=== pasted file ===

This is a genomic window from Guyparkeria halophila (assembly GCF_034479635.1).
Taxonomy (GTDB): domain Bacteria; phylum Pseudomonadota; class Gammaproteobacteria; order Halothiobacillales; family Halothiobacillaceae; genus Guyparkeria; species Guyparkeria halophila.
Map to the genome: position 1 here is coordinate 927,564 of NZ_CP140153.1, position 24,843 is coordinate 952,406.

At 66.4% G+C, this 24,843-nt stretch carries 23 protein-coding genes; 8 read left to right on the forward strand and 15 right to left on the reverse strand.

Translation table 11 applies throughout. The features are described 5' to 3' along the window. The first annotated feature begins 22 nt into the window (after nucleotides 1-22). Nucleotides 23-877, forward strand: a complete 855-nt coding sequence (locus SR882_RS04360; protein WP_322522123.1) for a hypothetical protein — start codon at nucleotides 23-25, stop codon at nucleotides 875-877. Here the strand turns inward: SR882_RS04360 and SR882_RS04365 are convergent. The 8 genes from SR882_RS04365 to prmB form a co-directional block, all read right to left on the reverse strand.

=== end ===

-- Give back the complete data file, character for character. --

This is a genomic window from Guyparkeria halophila (assembly GCF_034479635.1).
Taxonomy (GTDB): domain Bacteria; phylum Pseudomonadota; class Gammaproteobacteria; order Halothiobacillales; family Halothiobacillaceae; genus Guyparkeria; species Guyparkeria halophila.
Map to the genome: position 1 here is coordinate 927,564 of NZ_CP140153.1, position 24,843 is coordinate 952,406.

At 66.4% G+C, this 24,843-nt stretch carries 23 protein-coding genes; 8 read left to right on the forward strand and 15 right to left on the reverse strand.

Translation table 11 applies throughout. The features are described 5' to 3' along the window. The first annotated feature begins 22 nt into the window (after nucleotides 1-22). Nucleotides 23-877, forward strand: a complete 855-nt coding sequence (locus SR882_RS04360; protein WP_322522123.1) for a hypothetical protein — start codon at nucleotides 23-25, stop codon at nucleotides 875-877. Here the strand turns inward: SR882_RS04360 and SR882_RS04365 are convergent. The 8 genes from SR882_RS04365 to prmB form a co-directional block, all read right to left on the reverse strand.